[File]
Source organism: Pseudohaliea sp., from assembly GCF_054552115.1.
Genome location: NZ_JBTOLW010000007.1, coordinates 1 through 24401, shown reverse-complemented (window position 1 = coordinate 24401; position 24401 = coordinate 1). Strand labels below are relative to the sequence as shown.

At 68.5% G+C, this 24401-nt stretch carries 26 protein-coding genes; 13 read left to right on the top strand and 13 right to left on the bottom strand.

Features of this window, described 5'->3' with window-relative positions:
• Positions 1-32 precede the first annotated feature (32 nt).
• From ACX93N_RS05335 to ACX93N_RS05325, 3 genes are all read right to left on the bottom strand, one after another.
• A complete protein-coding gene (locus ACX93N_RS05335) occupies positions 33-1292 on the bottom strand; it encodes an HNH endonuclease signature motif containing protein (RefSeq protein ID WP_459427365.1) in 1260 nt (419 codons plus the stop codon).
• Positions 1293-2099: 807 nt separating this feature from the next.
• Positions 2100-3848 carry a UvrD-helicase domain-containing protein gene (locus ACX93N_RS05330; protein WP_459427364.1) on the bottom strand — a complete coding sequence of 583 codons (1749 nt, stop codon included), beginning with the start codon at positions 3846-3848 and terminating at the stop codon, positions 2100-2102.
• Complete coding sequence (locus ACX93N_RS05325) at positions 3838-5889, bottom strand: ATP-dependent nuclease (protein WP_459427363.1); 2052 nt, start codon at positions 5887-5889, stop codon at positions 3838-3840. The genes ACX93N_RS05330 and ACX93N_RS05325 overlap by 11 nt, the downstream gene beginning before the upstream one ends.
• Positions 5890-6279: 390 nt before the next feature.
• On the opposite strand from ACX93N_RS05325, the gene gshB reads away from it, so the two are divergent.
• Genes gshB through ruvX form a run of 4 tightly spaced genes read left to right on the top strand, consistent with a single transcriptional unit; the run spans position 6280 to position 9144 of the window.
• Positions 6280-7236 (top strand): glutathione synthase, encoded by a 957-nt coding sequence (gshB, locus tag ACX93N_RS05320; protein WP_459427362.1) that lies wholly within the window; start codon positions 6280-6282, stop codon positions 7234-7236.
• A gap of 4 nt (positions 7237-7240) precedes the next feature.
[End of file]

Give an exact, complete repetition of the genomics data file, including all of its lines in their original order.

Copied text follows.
Source organism: Pseudohaliea sp., from assembly GCF_054552115.1.
Genome location: NZ_JBTOLW010000007.1, coordinates 1 through 24401, shown reverse-complemented (window position 1 = coordinate 24401; position 24401 = coordinate 1). Strand labels below are relative to the sequence as shown.

At 68.5% G+C, this 24401-nt stretch carries 26 protein-coding genes; 13 read left to right on the top strand and 13 right to left on the bottom strand.

Features of this window, described 5'->3' with window-relative positions:
• Positions 1-32 precede the first annotated feature (32 nt).
• From ACX93N_RS05335 to ACX93N_RS05325, 3 genes are all read right to left on the bottom strand, one after another.
• A complete protein-coding gene (locus ACX93N_RS05335) occupies positions 33-1292 on the bottom strand; it encodes an HNH endonuclease signature motif containing protein (RefSeq protein ID WP_459427365.1) in 1260 nt (419 codons plus the stop codon).
• Positions 1293-2099: 807 nt separating this feature from the next.
• Positions 2100-3848 carry a UvrD-helicase domain-containing protein gene (locus ACX93N_RS05330; protein WP_459427364.1) on the bottom strand — a complete coding sequence of 583 codons (1749 nt, stop codon included), beginning with the start codon at positions 3846-3848 and terminating at the stop codon, positions 2100-2102.
• Complete coding sequence (locus ACX93N_RS05325) at positions 3838-5889, bottom strand: ATP-dependent nuclease (protein WP_459427363.1); 2052 nt, start codon at positions 5887-5889, stop codon at positions 3838-3840. The genes ACX93N_RS05330 and ACX93N_RS05325 overlap by 11 nt, the downstream gene beginning before the upstream one ends.
• Positions 5890-6279: 390 nt before the next feature.
• On the opposite strand from ACX93N_RS05325, the gene gshB reads away from it, so the two are divergent.
• Genes gshB through ruvX form a run of 4 tightly spaced genes read left to right on the top strand, consistent with a single transcriptional unit; the run spans position 6280 to position 9144 of the window.
• Positions 6280-7236 (top strand): glutathione synthase, encoded by a 957-nt coding sequence (gshB, locus tag ACX93N_RS05320; protein WP_459427362.1) that lies wholly within the window; start codon positions 6280-6282, stop codon positions 7234-7236.
• A gap of 4 nt (positions 7237-7240) precedes the next feature.